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Why Arts should be taught?

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“The students need to focus on mathematics and sciences for a better future, arts are great as extra-curricular activities in the school but only when students have free time.”

“Shouldn’t you just teach the students who are actually good at drawing, rest of them won’t get it.”

Sound familiar? The concept of education in our country is limited to the mark sheets of the students. Children who take interest in drawing, singing or any other form of arts are generally asked to focus on the studies, stop distracting themselves with the extracurriculars and concentrate on the ‘subjects that matter’. Arts have been struggling their way into the education system of India, even if they exist as a subject in some schools, they're either forced on the students or treated in the manner of a protocol to make the mark sheet look good. These challenges have so far disabled the arts from serving their actual purposes.

According to Understanding Excellence in Arts Education, a research by Project Zero, Harvard Graduate School of Education, there are multiple significant purposes of Art Education at the school level that are closely linked to the community and different learning contexts. The research articulates what students ought to learn from high-quality arts education, fall into seven broad goals. 

  • Foster broad dispositions and skills, especially the capacity to think creatively and the capacity to make connections.
  • Teach artistic skills and techniques without making them primary.
  • Develop aesthetic awareness.
  • Provide ways of pursuing an understanding of the world.
  • Help students engage with the community, civic, and social issues.
  • Provide a venue for students to express themselves.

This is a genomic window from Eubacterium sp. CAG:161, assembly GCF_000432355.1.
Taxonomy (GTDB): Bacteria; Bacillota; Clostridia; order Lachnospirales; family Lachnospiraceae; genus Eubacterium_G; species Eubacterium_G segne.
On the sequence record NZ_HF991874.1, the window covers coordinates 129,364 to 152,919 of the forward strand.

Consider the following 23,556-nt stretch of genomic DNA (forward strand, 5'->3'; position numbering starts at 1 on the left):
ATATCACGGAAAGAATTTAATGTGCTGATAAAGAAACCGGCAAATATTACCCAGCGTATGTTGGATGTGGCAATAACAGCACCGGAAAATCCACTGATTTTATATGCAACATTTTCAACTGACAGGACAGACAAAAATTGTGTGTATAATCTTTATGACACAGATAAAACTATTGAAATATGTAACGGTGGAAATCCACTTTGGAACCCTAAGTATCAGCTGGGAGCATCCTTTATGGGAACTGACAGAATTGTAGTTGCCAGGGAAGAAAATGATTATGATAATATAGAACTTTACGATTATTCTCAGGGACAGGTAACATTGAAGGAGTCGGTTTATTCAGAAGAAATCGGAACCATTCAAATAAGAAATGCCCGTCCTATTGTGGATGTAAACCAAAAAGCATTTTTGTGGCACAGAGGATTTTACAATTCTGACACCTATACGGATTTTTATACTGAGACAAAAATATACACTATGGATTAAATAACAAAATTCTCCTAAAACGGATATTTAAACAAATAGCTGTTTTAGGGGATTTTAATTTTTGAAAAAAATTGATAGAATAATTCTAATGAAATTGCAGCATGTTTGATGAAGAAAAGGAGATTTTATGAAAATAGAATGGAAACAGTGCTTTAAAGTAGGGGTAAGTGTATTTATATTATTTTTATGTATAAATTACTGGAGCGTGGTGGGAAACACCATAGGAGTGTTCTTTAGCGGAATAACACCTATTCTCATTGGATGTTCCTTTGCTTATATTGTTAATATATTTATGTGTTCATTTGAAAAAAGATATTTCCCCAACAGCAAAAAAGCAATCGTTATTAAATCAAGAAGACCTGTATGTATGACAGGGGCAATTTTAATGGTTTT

• Help students develop as individuals. 

So, the first thing that needs to be set straight is that teaching Art is not limited to the idea of children being prepared to become artists. Don’t we teach math or languages to all the students, do we expect them to become mathematicians or writers only? For a holistic and inclusive approach towards education, it is important to include Arts in the curriculum. Arts Education can also act as a motivational trigger for the students who are not able to do well in other subjects and help them improve academically. 

In the current educational situation of our country, private school education is completely concentrated on the grades that their students score, pushing the students more into the books without training them for any real-world experience, while the Government schools are still struggling for retention of students and basic numeracy and literacy. Introducing Art Education to these schools can not only ease the pressure of academics but also connect the students back to their communities and educate them more about the social issues in the real world. It can also make their education creative and interactive, sparking the interest of learning in the students, which might result in a lesser number of dropouts from the Government Schools. Integrating art with other disciplines reaches students who might not otherwise be engaged in classwork. It can be treated as an aid towards better literacy by encouraging children to read about the themes they draw. Arts Integrated learning also helps students to retain the information for a longer period of time. 

As already mentioned, arts provide a venue for expression for children enabling them to imagine and interpret the unsaid. This helps them develop the ability to think, the ability to acknowledge and find meaning in others’ emotions, and the ability to derive multiple understandings of a single work of art, developing the realisation that other’s sense-making of a particular situation can be both different from and as valid as one’s own. 

So, despite all the researched facts about Arts education enabling students to improve learning in other subjects, raise IQs, and boost scores on standardised tests; and acting as a means to increase school attendance and reduce the dropout rate, the Arts should be taught not only for what they do in service to other subjects but for what they provide that other subjects do not.



  • Seidel, S., Tishman, S., Winner, E., Hetland, L., & Palmer, P. (2009). The qualities of quality: Understanding excellence in arts education. Cambridge, MA: Project Zero, Harvard Graduate School of Education.

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